How to Paint High Contrast Miniatures with Photography (5 Steps)

Not sure if you have enough contrast on your painted miniature? A quick way to check if you have enough contrast on your miniature is to take a photo! Once you have the image, remove the color. You’ll see the dynamic range on your model a lot better, and painting with high contrast will become a lot easier!

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RELATED: 50 AWESOME MINIATURE PAINTING TIPS

In this article, Chris Spotter, studio artist and owner of the “The Spotted Painter”, shows us a quick tip on how to use photographs to help paint miniatures with high contrast. I’ve been a fan of Mr. Spotter, and I have learned a lot following his work on social media. You can see more of his instruction on his Facebook page here.

The key to the venerated “3D pop” in miniature painting is contrast.

Read on to learn about how Chris Spotter uses photographs to help him paint with high contrast.


How to Use a Photograph of Your Miniature to Paint with High Contrast (5 Easy Steps)

Use Photos to Paint High Contrast Miniatures (5 Steps)

In 5 easy steps, use a photo to see where you may need to brighten or darken your paint job (i.e., increase contrast).

  1. Take a good photograph of your miniature with even light over your entire model
  2. Remove the all of the color using your favorite photo editor (turn the image black and white)
  3. Assess the black and white photo for contrast
  4. Re-emphasize highlights and shadows with brighter or darker value paint
  5. Repeat from #1, if necessary

1. Take a photo of your miniature in good light.

Use Photos to Paint High Contrast Miniatures (5 Steps)
Here’s a photo that Chris Spotter photographed of a work-in-progress (WIP) miniature

2. Remove the all of the color using your favorite photo editor (turn the image black and white)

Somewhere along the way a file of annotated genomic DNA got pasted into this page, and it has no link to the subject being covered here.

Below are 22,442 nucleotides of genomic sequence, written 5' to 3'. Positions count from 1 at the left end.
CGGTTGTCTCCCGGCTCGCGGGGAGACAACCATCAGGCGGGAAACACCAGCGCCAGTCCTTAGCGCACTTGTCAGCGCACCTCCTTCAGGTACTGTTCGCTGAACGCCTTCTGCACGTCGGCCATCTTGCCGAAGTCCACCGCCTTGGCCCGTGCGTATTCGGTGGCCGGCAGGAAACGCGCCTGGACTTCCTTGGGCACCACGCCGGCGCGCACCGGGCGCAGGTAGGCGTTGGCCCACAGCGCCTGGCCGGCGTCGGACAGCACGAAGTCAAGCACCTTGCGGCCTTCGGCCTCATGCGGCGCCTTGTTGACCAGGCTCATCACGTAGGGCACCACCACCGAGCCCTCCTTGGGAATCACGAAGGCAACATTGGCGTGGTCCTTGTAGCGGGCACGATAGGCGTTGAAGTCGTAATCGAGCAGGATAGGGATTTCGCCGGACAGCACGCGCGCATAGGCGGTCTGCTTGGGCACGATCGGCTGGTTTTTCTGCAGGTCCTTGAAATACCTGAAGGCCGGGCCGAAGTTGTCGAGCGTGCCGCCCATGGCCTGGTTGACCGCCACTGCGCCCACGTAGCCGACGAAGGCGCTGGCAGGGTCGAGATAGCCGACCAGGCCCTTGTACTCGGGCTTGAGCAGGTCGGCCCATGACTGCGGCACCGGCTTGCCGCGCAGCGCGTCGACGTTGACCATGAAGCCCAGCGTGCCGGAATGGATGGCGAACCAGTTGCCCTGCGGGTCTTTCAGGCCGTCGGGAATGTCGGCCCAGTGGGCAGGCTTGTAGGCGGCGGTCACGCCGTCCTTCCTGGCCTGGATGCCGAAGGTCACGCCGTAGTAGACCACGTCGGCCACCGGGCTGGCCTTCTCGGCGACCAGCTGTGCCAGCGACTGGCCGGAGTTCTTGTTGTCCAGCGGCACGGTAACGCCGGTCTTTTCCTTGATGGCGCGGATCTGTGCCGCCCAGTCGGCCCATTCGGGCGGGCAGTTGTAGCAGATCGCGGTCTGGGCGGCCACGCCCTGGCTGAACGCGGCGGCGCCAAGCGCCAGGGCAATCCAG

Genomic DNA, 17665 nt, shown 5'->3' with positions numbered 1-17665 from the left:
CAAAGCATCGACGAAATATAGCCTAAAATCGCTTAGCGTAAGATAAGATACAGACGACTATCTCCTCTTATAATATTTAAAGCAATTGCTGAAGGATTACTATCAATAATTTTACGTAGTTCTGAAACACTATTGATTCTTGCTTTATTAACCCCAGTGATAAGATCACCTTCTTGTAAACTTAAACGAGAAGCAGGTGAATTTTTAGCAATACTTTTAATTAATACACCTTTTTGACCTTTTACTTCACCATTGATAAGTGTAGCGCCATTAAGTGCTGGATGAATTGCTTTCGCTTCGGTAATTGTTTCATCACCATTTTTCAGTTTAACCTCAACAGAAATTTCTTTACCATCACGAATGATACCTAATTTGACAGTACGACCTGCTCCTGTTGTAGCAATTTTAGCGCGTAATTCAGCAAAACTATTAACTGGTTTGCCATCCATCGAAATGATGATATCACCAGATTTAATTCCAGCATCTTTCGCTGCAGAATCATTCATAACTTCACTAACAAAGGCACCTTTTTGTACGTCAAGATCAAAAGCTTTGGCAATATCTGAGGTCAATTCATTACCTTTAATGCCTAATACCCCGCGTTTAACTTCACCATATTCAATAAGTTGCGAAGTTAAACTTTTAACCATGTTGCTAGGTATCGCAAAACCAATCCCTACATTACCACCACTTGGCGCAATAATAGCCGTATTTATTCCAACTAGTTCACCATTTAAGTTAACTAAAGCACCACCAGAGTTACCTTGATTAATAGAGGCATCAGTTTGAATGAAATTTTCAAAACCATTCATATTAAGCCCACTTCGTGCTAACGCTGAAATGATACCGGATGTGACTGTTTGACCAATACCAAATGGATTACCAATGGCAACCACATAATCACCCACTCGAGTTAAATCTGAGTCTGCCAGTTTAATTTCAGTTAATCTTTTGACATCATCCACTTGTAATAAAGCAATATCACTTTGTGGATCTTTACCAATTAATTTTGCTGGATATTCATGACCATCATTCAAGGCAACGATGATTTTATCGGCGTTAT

Use Photos to Paint High Contrast Miniatures (5 Steps)
Here I’m using my Mac Photos app (built into OS X)
Use Photos to Paint High Contrast Miniatures (5 Steps)
Notice the saturation color slider
Use Photos to Paint High Contrast Miniatures (5 Steps)
Turn off the color to make the photo black and white

In most software, this is a slider that you merely drag to reduce the saturation, which turns the photograph into black and white.


3. Assess the black and white photo for contrast

Use Photos to Paint High Contrast Miniatures (5 Steps)
Black and white photo of your miniature. This shows you where your shadows and highlights are located without the confound of color.

Losing color in a picture will help identify where you need things (saturated colors can fool your eye) particularly value contrast.

How identifiable are pieces of your mini without color information?

A black and white photograph of your miniature will let you know if you need to change things. The colorless version of your miniature will tell you where to make some things darker or brighter.

4. Re-emphasize highlights and shadows with brighter or darker value paint

In the example miniature above, a black and white photograph tells you 3 important things:

  1. I need more shadow and color in the skin tones.
  2. I need to take my non-metallic metals a bit brighter.
  3. I need more contrast in my red (this can be either made darker or brighter)